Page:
The “isolated nucleic acid” used herein means a nucleic acid the structure of which is not identical to that of any naturally occurring nucleic acid or to that of any fragment of a naturally occurring genomic nucleic acid spanning more than three separate genes. The term therefore includes, for example, (a) a DNA which has the sequence of part of a naturally occurring genomic DNA molecule in the genome of the organism in which it naturally occurs; (b) a nucleic acid incorporated into a vector or into the genomic DNA of a prokaryote or eukaryote in a manner such that the resulting molecule is not identical to any naturally occurring vector or genomic DNA; (c) a separate molecule such as a cDNA, a genomic fragment, a fragment produced by polymerase chain reaction (PCR), or a restriction fragment; and (d) a recombinant nucleotide sequence that is part of a hybrid gene, i.e., a gene encoding a fusion protein. Specifically excluded from this definition are nucleic acids of DNA molecules present in mixtures of different (i) DNA molecules, (ii) transfected cells, or (iii) cell clones; e.g., as these occur in a DNA library such as a cDNA or genomic DNA library.

In one embodiment, the nucleic acid of the present invention includes a nucleic acid comprising the nucleotide sequence of DDEFL1 or VANGL1, specifically SEQ ID NO: 1 or NO: 3.

In another embodiment, the nucleic acid of the present invention includes a nucleic acid encoding a polypeptide comprising the amino acid sequence of DDEFL1 or VANGL1, specifically, SEQ ID NO: 2 or NO: 4. Thus, the nucleic acid comprising arbitrary sequences based on the degeneracy of the genetic code are included.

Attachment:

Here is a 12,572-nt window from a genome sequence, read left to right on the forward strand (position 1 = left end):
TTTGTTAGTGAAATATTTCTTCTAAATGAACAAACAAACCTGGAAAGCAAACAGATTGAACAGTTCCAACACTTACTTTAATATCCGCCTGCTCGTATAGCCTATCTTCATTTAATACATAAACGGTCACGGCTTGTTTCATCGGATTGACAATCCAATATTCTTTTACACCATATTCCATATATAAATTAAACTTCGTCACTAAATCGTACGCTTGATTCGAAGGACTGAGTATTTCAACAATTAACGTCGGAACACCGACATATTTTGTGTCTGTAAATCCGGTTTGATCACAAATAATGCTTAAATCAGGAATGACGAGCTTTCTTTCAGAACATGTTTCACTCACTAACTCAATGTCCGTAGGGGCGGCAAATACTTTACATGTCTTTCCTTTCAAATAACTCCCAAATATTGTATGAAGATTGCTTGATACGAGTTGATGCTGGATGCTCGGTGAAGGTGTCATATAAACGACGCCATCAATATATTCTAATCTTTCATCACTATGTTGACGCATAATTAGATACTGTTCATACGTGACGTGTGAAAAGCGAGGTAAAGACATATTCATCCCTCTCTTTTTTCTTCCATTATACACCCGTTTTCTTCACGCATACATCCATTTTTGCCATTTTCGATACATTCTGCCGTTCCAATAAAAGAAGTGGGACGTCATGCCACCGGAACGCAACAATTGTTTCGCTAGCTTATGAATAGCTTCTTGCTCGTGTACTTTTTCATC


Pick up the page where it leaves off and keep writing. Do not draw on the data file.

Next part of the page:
In still another embodiment, the nucleic acid of the present invention includes a variant nucleic acid of SEQ ID NO: 1 or NO: 3. The variant includes a nucleic acid comprising a strand that hybridizes under high stringent conditions to a nucleotide sequence consisting of SEQ ID NO: 1 or NO: 3 or the complement thereof.

The term “complement” used herein means one strand of a double-stranded nucleic acid, in which all the bases are able to form base pairs with a sequence of bases in another strand. Also, complementary is defined as not only those completely matching within a continuous region of at least 15 contiguous nucleotides, but also those having identity of at least 65%, preferably 70%, more preferably 80%, still more preferably 90%, and most preferably 95% or higher within that region.

As used herein, “percent identity” of two nucleic acids is determined using the algorithm of Karlin and Altschul (Proc. Natl. Acad. Sci. USA 87: 2264-2268, 1990) modified as in Karlin and Altschul (Proc. Natl. Acad. Sci. USA 90:5873-5877, 1993). Such an algorithm is incorporated into the NBLAST and XBLAST programs of Altschul et al. (J. Mol. Biol. 215:403-410, 1990). BLAST nucleotide searches are performed with the NBLAST program, score=100, wordlength=12. Homology search of protein can readily be performed, for example, in DNA Databank of JAPAN (DDBJ), by using the FASTA program, BLAST program, etc. BLAST protein searches are performed with the XBLAST program, score=50, wordlength=3. Where gaps exist between two sequences, Gapped BLAST is utilized as described in Altsuchletal. (Nucleic Acids Res. 25: 3389-3402, 1997). When utilizing BLAST and Gapped BLAST programs, the default parameters of the respective programs (e.g, XBLAST and NBLAST) are used.